Bitti Mishra (Kriti Sanon) is the unabated, small-town tomboy, a sly Bareilly electricity board employee, break dancer, occasional smoker and drinker, and part-comprehending viewer of English movies. Her parents (Pankaj Tripathi and Seema Pahwa) are introduced by the off-putting narration as 'not normal' (The old world Hindi novel-like narration is redundant and unnecessary). Unlike typical Indian small-town parents, they don't impose themselves on Bitti.
When the unconventional, free-spirited Bitti gets repeatedly rejected by prospective grooms, she dejectedly decides to leave town. At the railway bookstall, she stumbles upon a novel called 'Bareilly Ki Barfi' by Pritam Vidrohi (Rajkummar Rao). The female lead is (surprise!surprise!) exactly like Bitti. Mystified, Bitti cancels her fleeing plans, desirous to meet this mysterious writer. Enter Chirag Dubey (Ayushmann Khurrana).
Love Triangle With Laughs
Despite the far off echoes of the Sanjay Dutt-Salman Khan-Madhuri Dixit love triangle Saajan (1991), Bareilly Ki Barfi has a now familiar semi-rural authentic zeal, color, clean humor and occasional zing.
Midway, there are clear hints as to how it will go. A lesser director would have delivered this cold and dull. But director Ashwini Iyer Tiwari takes sufficient clever diversions to keep us guessing in this sweet, funny film.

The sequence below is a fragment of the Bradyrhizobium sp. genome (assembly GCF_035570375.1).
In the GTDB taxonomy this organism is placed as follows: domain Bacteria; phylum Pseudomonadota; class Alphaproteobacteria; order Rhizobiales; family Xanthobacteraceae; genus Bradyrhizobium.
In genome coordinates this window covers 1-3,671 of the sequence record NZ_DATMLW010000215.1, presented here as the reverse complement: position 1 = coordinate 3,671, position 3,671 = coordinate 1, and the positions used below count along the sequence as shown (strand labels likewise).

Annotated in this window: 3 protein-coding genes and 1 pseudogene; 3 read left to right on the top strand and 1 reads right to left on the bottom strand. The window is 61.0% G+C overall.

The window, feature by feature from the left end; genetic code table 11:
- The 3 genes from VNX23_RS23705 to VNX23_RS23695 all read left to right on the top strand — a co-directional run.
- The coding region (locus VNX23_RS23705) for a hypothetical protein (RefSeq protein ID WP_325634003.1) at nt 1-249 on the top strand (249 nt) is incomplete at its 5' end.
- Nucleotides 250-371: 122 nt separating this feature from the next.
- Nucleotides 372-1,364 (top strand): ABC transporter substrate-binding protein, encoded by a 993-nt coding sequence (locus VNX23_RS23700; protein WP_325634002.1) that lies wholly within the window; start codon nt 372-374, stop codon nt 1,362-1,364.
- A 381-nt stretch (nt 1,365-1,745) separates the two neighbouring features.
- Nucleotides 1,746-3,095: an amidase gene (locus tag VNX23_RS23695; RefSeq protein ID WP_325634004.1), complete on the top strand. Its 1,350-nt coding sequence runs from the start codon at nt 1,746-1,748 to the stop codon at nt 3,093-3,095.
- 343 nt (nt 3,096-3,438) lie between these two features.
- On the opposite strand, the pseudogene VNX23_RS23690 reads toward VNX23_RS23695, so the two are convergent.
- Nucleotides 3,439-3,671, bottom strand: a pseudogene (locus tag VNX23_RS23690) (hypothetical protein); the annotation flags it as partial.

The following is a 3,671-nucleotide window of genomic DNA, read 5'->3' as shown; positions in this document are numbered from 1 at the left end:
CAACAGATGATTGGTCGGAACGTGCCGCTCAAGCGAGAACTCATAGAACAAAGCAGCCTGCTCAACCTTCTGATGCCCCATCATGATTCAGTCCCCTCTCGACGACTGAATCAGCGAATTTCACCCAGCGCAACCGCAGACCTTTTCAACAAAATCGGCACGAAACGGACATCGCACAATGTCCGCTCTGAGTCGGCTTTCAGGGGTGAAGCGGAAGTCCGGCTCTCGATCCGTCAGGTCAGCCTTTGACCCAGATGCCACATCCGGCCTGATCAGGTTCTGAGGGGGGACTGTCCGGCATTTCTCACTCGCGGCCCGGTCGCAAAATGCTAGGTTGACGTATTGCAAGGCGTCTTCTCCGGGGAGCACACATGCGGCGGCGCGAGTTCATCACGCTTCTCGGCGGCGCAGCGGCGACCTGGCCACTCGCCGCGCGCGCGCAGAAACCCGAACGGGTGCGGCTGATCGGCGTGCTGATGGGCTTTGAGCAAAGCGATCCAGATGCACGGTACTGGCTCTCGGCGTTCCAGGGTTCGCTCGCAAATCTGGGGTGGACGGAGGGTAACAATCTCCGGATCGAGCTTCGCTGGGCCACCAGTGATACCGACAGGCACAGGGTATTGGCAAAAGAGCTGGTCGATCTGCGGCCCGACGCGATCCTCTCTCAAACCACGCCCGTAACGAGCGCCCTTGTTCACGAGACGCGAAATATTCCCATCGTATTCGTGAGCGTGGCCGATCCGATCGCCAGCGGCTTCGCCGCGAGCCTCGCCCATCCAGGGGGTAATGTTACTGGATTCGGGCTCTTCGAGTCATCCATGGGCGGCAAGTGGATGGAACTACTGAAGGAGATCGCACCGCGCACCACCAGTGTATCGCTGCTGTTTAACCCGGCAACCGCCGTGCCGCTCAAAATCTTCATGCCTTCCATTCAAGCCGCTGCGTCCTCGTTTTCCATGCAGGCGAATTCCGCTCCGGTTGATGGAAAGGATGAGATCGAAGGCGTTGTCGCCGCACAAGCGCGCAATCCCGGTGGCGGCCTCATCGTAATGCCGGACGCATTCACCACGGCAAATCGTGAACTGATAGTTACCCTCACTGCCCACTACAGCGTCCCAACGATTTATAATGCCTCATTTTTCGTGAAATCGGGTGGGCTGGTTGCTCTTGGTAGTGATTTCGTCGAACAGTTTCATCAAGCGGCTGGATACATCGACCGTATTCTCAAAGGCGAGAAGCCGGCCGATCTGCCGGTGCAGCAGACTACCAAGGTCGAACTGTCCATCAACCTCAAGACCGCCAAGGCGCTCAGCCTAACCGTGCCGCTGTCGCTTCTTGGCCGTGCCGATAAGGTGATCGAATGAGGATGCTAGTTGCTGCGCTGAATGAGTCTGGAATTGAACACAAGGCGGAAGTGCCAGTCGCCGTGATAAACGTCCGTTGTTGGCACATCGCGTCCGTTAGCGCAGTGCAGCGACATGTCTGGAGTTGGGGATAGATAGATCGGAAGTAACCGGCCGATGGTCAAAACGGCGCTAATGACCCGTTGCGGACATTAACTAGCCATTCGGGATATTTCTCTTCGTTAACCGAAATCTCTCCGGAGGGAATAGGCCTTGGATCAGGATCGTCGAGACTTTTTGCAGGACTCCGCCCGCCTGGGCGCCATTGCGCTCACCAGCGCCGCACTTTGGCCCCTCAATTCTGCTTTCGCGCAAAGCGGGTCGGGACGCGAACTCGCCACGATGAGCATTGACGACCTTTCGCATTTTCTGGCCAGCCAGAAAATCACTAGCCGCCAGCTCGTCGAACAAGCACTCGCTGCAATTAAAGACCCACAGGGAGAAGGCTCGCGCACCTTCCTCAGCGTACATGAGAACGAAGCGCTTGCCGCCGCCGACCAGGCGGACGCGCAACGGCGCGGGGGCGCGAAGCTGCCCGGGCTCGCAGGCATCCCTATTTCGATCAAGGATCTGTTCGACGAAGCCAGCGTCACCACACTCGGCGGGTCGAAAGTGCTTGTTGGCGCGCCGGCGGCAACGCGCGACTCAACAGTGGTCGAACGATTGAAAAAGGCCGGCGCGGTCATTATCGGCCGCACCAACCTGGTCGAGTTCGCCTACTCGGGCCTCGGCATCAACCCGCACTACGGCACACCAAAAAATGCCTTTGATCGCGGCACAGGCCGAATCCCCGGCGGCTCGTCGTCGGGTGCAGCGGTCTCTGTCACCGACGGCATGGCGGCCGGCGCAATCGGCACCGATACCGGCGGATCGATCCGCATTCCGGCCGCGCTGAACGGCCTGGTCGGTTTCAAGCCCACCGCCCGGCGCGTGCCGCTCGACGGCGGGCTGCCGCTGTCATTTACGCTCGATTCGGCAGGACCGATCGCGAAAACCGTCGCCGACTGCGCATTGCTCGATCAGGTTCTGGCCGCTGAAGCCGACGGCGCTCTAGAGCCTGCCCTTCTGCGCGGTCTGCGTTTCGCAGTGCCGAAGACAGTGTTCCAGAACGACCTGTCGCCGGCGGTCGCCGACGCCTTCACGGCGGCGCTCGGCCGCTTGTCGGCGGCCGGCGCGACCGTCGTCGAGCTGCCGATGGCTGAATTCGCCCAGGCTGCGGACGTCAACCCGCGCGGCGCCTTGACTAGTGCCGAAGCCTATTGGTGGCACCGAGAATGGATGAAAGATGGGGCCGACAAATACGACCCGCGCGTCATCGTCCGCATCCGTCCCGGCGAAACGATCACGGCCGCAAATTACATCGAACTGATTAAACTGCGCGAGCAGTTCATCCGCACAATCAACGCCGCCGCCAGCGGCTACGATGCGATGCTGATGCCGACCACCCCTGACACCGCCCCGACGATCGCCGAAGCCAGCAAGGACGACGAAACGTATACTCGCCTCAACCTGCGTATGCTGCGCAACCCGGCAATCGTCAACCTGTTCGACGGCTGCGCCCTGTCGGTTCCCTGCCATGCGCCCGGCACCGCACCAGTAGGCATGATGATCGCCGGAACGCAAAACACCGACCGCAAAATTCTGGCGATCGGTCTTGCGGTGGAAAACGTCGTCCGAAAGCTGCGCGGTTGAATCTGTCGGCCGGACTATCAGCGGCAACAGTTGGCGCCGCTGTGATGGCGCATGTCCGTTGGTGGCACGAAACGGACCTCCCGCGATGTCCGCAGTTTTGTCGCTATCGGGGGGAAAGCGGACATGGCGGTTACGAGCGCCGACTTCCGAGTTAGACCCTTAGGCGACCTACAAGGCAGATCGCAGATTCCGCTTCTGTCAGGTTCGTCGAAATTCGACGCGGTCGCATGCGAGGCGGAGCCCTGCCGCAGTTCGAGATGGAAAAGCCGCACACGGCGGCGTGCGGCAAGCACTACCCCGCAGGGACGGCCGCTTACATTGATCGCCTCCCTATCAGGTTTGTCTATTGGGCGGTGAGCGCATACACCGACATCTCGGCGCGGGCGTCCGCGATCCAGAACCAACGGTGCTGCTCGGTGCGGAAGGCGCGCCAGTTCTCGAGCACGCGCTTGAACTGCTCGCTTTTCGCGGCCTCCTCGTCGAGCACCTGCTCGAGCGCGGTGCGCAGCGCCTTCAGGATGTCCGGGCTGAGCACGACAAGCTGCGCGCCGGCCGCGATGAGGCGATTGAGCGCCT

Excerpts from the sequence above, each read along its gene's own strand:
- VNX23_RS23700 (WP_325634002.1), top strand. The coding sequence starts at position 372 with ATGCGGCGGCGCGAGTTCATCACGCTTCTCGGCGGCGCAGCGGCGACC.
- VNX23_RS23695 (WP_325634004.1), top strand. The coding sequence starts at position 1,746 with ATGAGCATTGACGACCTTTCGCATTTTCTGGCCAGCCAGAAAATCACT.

Rajkummar Rao Towers Over the Cast
Kriti Sanon has matured into a good actor, far cry from her dull-faced Hindi debut Heropanti (2014). Ayushmann Khurrana is competent, dependable and sporty, adding ample conviction to his tortured, selfish lover role. The Chirag-Pritam interactions showcase great male lead chemistry.
Pankaj Tripathi, so hilariously brilliant in the director's previous release Nil Battey Sannata (2016) is in his element here. It is Rajkummar Rao's innocent sari salesman and induced-tough guy act that is stand out terrific. Rao battles the character's uneven turns, to create a compelling, laugh-out-loud meek, good-hearted part.
Sweet Minus Bite
Bareilly Ki Barfi sticks to its conventional romantic comedy journey, takes its time to crackle, makes us laugh loud and ends tad predictable, without that necessary elevated bite.
For its fluent editing, performances, genre-faithful writing, and assured direction, Bareilly Ki Barfi is a good (*** out of ***** stars) bet at the cinemas this week. It is not a laugh riot, but balanced and intelligently made.